To determine whether minocycline inhibits the LPS preconditioning-induced prevention of retinal ischemic damages, mice were treated with minocycline (90 mg/kg, i.p.) 24 and 0 h before LPS (1 μg/μL, i.vt.) and PBS (vehicle) administration. Following retinal ischemia 48 h after LPS and PBS treatment, the findings using H&E staining revealed that LPS pre-treatment-induced recovery of the loss of retinal cells in the different layers and the decrease in retinal thickness is completely blocked at day 7 after ischemic stress in minocycline-pre-treated mice (Fig. 8a and b). The ERG analysis showed the complete inhibition of LPS-caused rescue of a- and b-wave amplitudes against retinal ischemic damages at day 7 by minocycline pre-treatment (Fig. 8c and d). Similarly, the experiments using H&E staining and ERG analysis revealed that the ischemia-induced functional damages in retina are not recovered at day 7 by minocycline injection at same time points in PBS-preconditioned ischemic mice (Fig. 8a–d). However, no effect of minocycline treatment in non-ischemic mice was observed at day 7 after the last treatment (Fig. 8a–d).

image

Figure 8. Minocycline abolishes lipopolysacharide (LPS) preconditioning-induced prevention of ischemic damages. (a–d) Minocycline (mino) is injected (90 mg/kg, i.p.) 24 h and 0 h before LPS treatment (1 μg/μL, i.vt.), and. vehicle is prepared by treatment with minocycline at same time points in phosphate buffered saline (PBS)-treated mice in a similar manner. Minocycline is also injected twice (0 h and 24 h) in non-ischemic mice. Following retinal ischemia 48 h after LPS injection, H&E staining of retinal sections (a), measurement of retinal thickness (b), a-wave (c), and b-wave (d) amplitudes of electroretinogram (ERG) analysis are performed at day 7 after the ischemic stress. The H&E staining and ERG analysis reveal no effect of minocycline at day 7 after last treatment in non-ischemic mice. Data are mean ± SEM. (*< 0.05, vs. Veh, #< 0.05, vs.) from experiments using three mice for each group.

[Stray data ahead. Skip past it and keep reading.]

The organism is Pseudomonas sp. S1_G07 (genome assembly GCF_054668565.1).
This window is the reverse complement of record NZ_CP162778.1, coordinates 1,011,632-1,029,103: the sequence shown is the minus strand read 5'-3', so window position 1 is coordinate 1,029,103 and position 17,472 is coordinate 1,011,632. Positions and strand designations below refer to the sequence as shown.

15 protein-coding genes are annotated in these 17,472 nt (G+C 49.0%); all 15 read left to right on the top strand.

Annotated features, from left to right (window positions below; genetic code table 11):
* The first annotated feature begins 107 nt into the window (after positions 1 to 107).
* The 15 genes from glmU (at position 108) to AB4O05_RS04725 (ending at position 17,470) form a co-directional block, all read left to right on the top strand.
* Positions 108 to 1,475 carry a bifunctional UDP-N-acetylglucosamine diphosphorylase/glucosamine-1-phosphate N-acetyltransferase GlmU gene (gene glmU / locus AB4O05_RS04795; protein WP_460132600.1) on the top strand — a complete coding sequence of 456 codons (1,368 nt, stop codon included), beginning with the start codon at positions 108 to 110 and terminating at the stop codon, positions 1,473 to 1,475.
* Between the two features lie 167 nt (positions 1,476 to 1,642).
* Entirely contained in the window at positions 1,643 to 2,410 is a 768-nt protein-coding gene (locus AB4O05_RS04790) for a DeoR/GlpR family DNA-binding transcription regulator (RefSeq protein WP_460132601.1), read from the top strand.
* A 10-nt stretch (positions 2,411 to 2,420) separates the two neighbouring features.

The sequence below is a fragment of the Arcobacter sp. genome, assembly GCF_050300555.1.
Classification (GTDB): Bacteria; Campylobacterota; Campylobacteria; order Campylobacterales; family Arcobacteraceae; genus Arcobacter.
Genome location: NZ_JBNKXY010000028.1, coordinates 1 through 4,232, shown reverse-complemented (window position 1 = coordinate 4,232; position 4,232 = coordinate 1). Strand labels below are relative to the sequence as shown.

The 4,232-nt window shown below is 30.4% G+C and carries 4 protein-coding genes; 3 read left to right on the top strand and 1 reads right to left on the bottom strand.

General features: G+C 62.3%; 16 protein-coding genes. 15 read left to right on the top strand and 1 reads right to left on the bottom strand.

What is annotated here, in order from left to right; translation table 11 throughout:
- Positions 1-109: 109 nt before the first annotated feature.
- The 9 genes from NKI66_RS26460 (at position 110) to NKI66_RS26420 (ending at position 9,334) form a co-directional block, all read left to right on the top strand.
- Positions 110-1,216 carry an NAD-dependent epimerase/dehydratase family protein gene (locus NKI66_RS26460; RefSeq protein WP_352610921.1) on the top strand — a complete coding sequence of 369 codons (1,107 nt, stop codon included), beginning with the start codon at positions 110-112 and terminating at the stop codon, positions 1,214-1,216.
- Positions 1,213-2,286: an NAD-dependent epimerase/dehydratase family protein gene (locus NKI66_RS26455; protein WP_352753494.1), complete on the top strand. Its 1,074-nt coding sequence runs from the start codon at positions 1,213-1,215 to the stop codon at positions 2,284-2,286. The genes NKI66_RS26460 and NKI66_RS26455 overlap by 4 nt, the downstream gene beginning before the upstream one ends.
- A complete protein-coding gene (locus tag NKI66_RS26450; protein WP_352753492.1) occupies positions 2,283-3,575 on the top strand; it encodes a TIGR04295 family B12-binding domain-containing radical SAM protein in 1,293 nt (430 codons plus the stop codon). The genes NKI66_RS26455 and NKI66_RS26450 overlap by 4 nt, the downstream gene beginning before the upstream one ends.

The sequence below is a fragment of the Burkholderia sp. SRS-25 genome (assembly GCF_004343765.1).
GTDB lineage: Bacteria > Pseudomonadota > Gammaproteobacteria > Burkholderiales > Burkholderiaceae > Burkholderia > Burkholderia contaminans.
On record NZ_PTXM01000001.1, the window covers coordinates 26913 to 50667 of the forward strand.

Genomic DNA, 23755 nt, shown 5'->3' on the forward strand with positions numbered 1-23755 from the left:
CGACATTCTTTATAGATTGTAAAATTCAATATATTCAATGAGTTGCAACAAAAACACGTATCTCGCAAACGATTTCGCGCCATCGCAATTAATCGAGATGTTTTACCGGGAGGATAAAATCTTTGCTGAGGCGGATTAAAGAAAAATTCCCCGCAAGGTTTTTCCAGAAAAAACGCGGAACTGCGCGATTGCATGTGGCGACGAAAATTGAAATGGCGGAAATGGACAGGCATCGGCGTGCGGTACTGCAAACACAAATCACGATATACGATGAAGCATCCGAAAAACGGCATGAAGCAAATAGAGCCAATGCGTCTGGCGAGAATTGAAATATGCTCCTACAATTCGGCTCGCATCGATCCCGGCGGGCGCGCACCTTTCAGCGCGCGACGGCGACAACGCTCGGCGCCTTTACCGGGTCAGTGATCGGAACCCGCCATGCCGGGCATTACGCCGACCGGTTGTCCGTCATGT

Download figure to PowerPoint

On the other hand, the immunohistochemical analysis showed that LPS pre-treatment-induced complete recovery of NeuN-positive neurons in the GCL as well as partial rescue of Chx10-positive bipolar cells in the INL and photoreceptor cells in the ONL is significantly blocked by minocycline injection 24 and 0 h before LPS administration, without any effect on the syntaxin-1-positive amacrine cells, compared to respective controls and vehicles (Table 3).

Table 3. Minocycline blocks LPS preconditioning-induced cell type-specific prevention in ischemic retina
 Ganglion cells (%)Bipolar cells (%)Amacrine cells (%)Photoreceptor cells (%)
  1. Minocycline (Mino) is injected intraperitoneally (90 mg/kg, i.p.) 24 h and 0 h before LPS treatment (1 μg/μL, i.vt.). Following retinal ischemia 48 h after LPS injection, the inhibition of LPS-induced cell type-specific prevention by minocycline was observed at day 7 after the ischemic stress. The quantification was expressed as average percentage of the number of cells (% of control). Data represent as the means ± SEM. (*< 0.05, vs. Control, **< 0.05, vs. Veh) from experiments using three mice for each group.

PBS (veh) + Ischemia27 ± 329 ± 433 ± 335 ± 4
LPS + Ischemia92 ± 5*53 ± 5*29 ± 267 ± 4*
Mino + LPS + Ischemia30 ± 2**32 ± 3**31 ± 438 ± 2**